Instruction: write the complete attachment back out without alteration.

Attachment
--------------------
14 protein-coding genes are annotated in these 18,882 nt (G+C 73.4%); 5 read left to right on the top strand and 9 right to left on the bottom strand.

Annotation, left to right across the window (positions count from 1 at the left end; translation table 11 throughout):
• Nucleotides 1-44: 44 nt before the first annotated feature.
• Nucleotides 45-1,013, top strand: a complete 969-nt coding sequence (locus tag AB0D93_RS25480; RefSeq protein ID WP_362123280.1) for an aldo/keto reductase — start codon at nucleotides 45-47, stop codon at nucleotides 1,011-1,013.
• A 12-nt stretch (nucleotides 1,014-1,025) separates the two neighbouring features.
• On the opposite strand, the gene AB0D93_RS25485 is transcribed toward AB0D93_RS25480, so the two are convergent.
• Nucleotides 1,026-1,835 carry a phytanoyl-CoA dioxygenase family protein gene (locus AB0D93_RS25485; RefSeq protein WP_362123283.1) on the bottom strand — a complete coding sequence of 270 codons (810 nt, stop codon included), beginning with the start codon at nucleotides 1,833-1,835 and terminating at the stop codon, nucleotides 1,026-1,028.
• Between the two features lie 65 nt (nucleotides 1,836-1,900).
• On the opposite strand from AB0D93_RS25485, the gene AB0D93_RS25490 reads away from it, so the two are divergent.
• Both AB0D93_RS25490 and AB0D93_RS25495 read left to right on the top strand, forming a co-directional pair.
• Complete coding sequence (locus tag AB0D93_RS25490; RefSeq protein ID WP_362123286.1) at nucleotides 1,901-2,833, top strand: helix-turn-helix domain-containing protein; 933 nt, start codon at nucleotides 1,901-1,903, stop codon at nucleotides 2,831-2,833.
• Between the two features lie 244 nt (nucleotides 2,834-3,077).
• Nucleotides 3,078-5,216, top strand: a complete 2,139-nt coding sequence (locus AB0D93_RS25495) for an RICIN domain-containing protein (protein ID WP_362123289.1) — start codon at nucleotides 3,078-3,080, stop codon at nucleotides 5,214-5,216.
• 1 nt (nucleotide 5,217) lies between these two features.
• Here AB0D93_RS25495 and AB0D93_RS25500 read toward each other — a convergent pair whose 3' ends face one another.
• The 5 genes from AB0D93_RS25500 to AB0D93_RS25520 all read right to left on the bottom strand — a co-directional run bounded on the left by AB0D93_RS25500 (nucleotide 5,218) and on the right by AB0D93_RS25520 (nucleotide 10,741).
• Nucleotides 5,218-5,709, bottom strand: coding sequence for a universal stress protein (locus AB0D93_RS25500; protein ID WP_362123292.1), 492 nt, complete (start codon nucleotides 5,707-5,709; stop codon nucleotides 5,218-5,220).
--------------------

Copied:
14 protein-coding genes are annotated in these 18,882 nt (G+C 73.4%); 5 read left to right on the top strand and 9 right to left on the bottom strand.

Annotation, left to right across the window (positions count from 1 at the left end; translation table 11 throughout):
• Nucleotides 1-44: 44 nt before the first annotated feature.
• Nucleotides 45-1,013, top strand: a complete 969-nt coding sequence (locus tag AB0D93_RS25480; RefSeq protein ID WP_362123280.1) for an aldo/keto reductase — start codon at nucleotides 45-47, stop codon at nucleotides 1,011-1,013.
• A 12-nt stretch (nucleotides 1,014-1,025) separates the two neighbouring features.
• On the opposite strand, the gene AB0D93_RS25485 is transcribed toward AB0D93_RS25480, so the two are convergent.
• Nucleotides 1,026-1,835 carry a phytanoyl-CoA dioxygenase family protein gene (locus AB0D93_RS25485; RefSeq protein WP_362123283.1) on the bottom strand — a complete coding sequence of 270 codons (810 nt, stop codon included), beginning with the start codon at nucleotides 1,833-1,835 and terminating at the stop codon, nucleotides 1,026-1,028.
• Between the two features lie 65 nt (nucleotides 1,836-1,900).
• On the opposite strand from AB0D93_RS25485, the gene AB0D93_RS25490 reads away from it, so the two are divergent.
• Both AB0D93_RS25490 and AB0D93_RS25495 read left to right on the top strand, forming a co-directional pair.
• Complete coding sequence (locus tag AB0D93_RS25490; RefSeq protein ID WP_362123286.1) at nucleotides 1,901-2,833, top strand: helix-turn-helix domain-containing protein; 933 nt, start codon at nucleotides 1,901-1,903, stop codon at nucleotides 2,831-2,833.
• Between the two features lie 244 nt (nucleotides 2,834-3,077).
• Nucleotides 3,078-5,216, top strand: a complete 2,139-nt coding sequence (locus AB0D93_RS25495) for an RICIN domain-containing protein (protein ID WP_362123289.1) — start codon at nucleotides 3,078-3,080, stop codon at nucleotides 5,214-5,216.
• 1 nt (nucleotide 5,217) lies between these two features.
• Here AB0D93_RS25495 and AB0D93_RS25500 read toward each other — a convergent pair whose 3' ends face one another.
• The 5 genes from AB0D93_RS25500 to AB0D93_RS25520 all read right to left on the bottom strand — a co-directional run bounded on the left by AB0D93_RS25500 (nucleotide 5,218) and on the right by AB0D93_RS25520 (nucleotide 10,741).
• Nucleotides 5,218-5,709, bottom strand: coding sequence for a universal stress protein (locus AB0D93_RS25500; protein ID WP_362123292.1), 492 nt, complete (start codon nucleotides 5,707-5,709; stop codon nucleotides 5,218-5,220).